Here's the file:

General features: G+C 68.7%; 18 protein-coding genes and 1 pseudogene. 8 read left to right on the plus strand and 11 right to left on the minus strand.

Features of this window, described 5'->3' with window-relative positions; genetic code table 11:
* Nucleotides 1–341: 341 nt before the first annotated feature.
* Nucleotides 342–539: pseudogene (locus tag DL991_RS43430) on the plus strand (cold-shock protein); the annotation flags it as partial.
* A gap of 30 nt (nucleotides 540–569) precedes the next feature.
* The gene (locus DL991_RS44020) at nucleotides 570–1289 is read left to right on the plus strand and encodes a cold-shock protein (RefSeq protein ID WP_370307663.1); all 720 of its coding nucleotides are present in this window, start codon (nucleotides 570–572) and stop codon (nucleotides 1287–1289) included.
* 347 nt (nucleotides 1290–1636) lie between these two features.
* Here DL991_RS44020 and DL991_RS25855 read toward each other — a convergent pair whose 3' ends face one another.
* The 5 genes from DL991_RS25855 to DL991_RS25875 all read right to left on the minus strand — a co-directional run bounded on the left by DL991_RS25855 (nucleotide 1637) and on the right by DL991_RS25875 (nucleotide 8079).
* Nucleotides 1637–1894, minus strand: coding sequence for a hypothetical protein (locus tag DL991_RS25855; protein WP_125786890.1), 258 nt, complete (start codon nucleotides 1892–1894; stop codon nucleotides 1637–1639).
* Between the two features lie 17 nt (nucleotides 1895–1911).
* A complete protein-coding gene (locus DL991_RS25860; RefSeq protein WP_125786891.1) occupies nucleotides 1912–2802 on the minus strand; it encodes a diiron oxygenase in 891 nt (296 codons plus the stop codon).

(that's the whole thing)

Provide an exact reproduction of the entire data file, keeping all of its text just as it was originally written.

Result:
General features: G+C 68.7%; 18 protein-coding genes and 1 pseudogene. 8 read left to right on the plus strand and 11 right to left on the minus strand.

Features of this window, described 5'->3' with window-relative positions; genetic code table 11:
* Nucleotides 1–341: 341 nt before the first annotated feature.
* Nucleotides 342–539: pseudogene (locus tag DL991_RS43430) on the plus strand (cold-shock protein); the annotation flags it as partial.
* A gap of 30 nt (nucleotides 540–569) precedes the next feature.
* The gene (locus DL991_RS44020) at nucleotides 570–1289 is read left to right on the plus strand and encodes a cold-shock protein (RefSeq protein ID WP_370307663.1); all 720 of its coding nucleotides are present in this window, start codon (nucleotides 570–572) and stop codon (nucleotides 1287–1289) included.
* 347 nt (nucleotides 1290–1636) lie between these two features.
* Here DL991_RS44020 and DL991_RS25855 read toward each other — a convergent pair whose 3' ends face one another.
* The 5 genes from DL991_RS25855 to DL991_RS25875 all read right to left on the minus strand — a co-directional run bounded on the left by DL991_RS25855 (nucleotide 1637) and on the right by DL991_RS25875 (nucleotide 8079).
* Nucleotides 1637–1894, minus strand: coding sequence for a hypothetical protein (locus tag DL991_RS25855; protein WP_125786890.1), 258 nt, complete (start codon nucleotides 1892–1894; stop codon nucleotides 1637–1639).
* Between the two features lie 17 nt (nucleotides 1895–1911).
* A complete protein-coding gene (locus DL991_RS25860; RefSeq protein WP_125786891.1) occupies nucleotides 1912–2802 on the minus strand; it encodes a diiron oxygenase in 891 nt (296 codons plus the stop codon).